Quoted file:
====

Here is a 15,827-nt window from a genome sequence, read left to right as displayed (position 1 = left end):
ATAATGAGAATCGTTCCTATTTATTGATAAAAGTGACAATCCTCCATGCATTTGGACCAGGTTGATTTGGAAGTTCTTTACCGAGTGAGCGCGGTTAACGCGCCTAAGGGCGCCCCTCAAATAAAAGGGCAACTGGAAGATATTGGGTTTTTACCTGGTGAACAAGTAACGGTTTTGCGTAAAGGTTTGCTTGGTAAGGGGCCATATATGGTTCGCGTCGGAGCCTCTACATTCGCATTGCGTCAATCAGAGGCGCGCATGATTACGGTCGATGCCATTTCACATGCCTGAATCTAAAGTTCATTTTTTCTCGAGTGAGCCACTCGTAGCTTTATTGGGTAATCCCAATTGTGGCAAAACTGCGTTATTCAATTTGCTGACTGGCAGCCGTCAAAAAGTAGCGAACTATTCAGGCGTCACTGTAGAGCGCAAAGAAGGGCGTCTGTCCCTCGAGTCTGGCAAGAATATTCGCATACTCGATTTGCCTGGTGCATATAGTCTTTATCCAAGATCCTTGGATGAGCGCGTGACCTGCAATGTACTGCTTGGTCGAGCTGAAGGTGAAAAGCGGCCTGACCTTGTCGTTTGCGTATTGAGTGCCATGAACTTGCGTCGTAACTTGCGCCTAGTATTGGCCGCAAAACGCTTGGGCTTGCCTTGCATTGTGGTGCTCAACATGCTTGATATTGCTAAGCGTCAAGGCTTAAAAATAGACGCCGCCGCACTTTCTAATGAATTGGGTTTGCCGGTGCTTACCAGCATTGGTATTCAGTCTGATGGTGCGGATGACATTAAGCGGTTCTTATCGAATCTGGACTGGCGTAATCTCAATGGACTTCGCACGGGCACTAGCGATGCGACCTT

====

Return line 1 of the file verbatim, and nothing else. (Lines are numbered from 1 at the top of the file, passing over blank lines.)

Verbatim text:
Here is a 15,827-nt window from a genome sequence, read left to right as displayed (position 1 = left end):